Conserve School staff believe that all students can learn and thrive, and make an intentional effort to meet the individual needs of each student. The following factors contribute to the web of support provided to each student:
- Differentiated Instruction
- Study Hours
- Intentional Learning Community
- Learning Accommodations
Conserve School instructors believe that all students can learn. Conserve School instruction responds to the various backgrounds and talents of students by planning and implementing differentiated lessons. Therefore, lessons, materials, assignments, and expectations will often vary from student to student.
Conserve School instructors:
- Demonstrate sensitivity to cultural backgrounds, learning styles, learning profiles, and personalities by being flexible and empathetic
- Vary their teaching methods
- Maintain a positive attitude toward struggling or troubled students
- Provide scaffolding, when necessary, for students who come to Conserve School with emerging mastery of some academic skills and concepts
- Strive to understand each student's unique personality and needs
- Build a positive, one-to-one connection with each student
- Are attentive to perceptions of favoritism, and reach out equally to all students in and out of class.
Five evenings a week (Sunday through Thursday), students are provided a two-hour block of time that is protected for study. Students may study independently in their bedrooms or study rooms in the residential houses, or work with other students in the house or the Lowenstine Academic Building (LAB). In addition, on each of those evenings, two teaching staff provide study support in the LAB, affording students the opportunity to work with a teacher to meet academic needs.
Conserve School staff are able to respond to individual student needs, in part, because our staff of 38, which includes 24 teachers and teaching fellows (for a student-to-teacher ratio of 2.5:1), are afforded the time and resources needed to get to know students as individuals. Teachers, teaching fellows, and administrators live on campus, and take time to not only learn with students, but eat meals with them, facilitate recreational activities for them, and interact with students outside of the confines of the classroom. Our staff meet together frequently, creating intentional time to reflect on student progress, and coordinate efforts to provide support to students in need.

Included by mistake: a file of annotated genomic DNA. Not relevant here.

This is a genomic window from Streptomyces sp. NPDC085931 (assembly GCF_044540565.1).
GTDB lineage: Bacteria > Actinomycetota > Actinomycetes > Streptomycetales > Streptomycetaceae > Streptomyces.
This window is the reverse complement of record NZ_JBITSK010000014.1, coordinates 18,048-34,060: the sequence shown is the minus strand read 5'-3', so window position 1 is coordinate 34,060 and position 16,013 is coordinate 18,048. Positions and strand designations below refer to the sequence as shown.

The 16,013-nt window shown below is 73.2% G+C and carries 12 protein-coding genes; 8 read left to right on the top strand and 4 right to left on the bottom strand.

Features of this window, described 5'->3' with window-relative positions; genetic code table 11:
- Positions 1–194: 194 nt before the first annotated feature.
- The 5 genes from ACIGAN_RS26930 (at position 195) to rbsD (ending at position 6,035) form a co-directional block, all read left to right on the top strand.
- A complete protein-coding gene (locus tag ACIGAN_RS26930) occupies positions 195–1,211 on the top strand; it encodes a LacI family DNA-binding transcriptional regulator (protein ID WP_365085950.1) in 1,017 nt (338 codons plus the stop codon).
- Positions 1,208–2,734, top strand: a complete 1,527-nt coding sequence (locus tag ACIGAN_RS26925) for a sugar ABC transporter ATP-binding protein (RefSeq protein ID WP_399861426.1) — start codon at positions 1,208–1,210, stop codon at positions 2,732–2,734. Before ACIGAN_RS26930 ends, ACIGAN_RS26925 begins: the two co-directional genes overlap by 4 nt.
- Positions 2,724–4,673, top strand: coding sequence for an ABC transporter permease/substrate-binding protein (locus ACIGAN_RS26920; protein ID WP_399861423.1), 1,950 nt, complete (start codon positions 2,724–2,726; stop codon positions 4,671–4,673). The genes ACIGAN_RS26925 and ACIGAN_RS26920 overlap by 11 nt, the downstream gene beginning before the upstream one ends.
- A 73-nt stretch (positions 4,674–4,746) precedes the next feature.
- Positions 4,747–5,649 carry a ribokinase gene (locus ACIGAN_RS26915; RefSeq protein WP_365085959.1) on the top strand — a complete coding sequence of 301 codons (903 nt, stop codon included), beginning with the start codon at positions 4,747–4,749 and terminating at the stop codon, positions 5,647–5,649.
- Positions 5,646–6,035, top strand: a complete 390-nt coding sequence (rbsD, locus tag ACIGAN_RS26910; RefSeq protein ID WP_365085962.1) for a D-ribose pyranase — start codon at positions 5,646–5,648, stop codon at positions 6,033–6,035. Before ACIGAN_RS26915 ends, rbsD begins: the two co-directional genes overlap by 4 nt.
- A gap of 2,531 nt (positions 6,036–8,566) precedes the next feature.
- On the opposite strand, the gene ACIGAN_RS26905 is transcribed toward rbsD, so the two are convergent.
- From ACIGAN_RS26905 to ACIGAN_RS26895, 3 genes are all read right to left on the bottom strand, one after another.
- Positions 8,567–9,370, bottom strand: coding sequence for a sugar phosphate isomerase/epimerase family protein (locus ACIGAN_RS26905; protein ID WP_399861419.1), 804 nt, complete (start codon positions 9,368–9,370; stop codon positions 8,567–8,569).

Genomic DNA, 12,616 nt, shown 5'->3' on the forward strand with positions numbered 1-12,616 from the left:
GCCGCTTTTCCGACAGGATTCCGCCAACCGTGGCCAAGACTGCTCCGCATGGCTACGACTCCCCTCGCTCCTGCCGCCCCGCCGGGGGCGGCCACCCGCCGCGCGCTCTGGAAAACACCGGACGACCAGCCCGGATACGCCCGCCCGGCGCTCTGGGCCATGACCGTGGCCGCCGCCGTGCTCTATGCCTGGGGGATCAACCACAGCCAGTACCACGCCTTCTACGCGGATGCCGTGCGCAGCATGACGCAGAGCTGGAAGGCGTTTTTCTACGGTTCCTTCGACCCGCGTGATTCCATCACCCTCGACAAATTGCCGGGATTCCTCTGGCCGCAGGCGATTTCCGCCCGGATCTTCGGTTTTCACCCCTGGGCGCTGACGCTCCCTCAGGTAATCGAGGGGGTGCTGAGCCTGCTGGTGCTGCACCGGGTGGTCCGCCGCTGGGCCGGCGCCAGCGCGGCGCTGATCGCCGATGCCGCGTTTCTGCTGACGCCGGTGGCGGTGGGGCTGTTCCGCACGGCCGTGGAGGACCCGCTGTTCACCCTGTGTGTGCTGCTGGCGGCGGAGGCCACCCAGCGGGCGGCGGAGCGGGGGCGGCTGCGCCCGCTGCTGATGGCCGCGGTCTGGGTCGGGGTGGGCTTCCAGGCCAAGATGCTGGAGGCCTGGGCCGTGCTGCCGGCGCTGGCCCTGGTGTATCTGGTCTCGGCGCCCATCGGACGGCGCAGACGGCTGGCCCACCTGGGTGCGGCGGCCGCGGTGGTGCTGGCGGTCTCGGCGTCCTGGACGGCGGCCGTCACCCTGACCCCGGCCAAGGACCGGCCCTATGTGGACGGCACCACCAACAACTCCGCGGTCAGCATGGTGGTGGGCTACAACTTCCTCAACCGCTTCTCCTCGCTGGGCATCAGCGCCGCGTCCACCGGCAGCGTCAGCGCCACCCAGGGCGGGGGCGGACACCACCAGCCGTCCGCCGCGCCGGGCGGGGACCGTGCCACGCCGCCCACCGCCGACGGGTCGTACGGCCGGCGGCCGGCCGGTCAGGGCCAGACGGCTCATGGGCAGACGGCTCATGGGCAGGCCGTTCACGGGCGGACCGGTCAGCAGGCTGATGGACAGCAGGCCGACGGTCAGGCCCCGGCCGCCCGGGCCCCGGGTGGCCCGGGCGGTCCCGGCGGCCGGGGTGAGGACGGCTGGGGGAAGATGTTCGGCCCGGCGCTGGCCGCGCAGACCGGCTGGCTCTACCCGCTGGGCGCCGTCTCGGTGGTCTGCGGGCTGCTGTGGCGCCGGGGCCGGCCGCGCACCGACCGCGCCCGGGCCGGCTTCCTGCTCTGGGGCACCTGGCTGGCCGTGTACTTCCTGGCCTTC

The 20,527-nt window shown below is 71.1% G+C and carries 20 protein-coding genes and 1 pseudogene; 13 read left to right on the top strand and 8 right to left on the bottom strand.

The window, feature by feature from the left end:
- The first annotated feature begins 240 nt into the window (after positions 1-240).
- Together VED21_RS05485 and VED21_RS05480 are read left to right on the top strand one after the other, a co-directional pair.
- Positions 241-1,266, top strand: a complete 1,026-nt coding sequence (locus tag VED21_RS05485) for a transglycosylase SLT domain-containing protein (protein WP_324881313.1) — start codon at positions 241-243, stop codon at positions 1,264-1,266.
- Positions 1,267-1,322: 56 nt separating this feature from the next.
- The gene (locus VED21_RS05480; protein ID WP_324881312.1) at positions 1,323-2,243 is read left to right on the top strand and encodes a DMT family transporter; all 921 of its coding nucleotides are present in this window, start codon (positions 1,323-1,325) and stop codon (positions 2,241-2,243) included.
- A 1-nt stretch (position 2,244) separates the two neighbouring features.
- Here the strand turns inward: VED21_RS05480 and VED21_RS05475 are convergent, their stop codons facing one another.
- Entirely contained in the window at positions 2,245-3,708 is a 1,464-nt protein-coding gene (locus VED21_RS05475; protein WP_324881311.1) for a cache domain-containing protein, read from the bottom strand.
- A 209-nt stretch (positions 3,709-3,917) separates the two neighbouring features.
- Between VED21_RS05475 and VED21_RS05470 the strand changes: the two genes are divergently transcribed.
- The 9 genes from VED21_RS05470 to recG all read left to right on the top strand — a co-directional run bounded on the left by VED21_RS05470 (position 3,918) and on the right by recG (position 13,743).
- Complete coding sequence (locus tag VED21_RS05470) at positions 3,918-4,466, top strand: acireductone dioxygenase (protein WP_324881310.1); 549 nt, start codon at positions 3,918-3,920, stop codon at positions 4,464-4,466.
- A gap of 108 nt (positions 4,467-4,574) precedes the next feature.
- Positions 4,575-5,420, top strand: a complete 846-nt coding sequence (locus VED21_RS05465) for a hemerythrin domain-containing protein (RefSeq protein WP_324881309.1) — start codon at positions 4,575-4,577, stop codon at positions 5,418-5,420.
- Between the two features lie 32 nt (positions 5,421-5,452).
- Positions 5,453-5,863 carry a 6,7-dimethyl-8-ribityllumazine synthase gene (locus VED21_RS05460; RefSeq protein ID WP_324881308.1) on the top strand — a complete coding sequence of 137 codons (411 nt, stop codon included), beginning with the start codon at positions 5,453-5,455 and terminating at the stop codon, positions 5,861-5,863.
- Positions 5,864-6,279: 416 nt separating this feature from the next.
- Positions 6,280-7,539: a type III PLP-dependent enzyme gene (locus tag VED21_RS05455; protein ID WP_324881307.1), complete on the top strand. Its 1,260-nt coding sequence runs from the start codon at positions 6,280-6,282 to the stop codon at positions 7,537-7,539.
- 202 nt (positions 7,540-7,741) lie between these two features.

Each Conserve School student is assigned a staff advisor, who supports the overall well-being of that student. Our optimal staff-to-student ratio makes it possible for most advisors to work with only two or three advisees, and affording staff the time to be mindful of each advisee. Advisors meet individually with their advisees every week or two, have lunch with their advisees each week, and may, from time-to-time, host a social activity for their advisees. The goals of the advisory program are the following:
- To ensure that each student has an adult advocate on campus who feels responsible for them.
- To monitor students’ academic progress and support improvement in their academic achievement levels.
- To monitor students’ physical, emotional, and social well-being, and provide support for their growth in these areas.
- To encourage students to reflect on their experiences and personal growth while at Conserve School.
- To ensure that the parents of each student have a contact person who feels responsible for their child’s well-being.
- To ensure that student concerns are noticed and dealt with quickly and effectively.
Conserve School is not designed specifically for students with learning difficulties or disabilities like ADD, ADHD, or dyslexia. As an independent school, Conserve School is not obligated to provide the support services typically available through public school systems. While Conserve School staff members believe in tailoring education to make it as personalized and meaningful as possible for each student, they do not have specialized training, experience, or responsibilities related to learning difficulties or disabilities. However, it is possible that students who compensate well for learning issues may be able to succeed here. Prospective students should contact the admissions office for more information about accommodations for special learning needs. Click here for more detailed information about learning accommodations.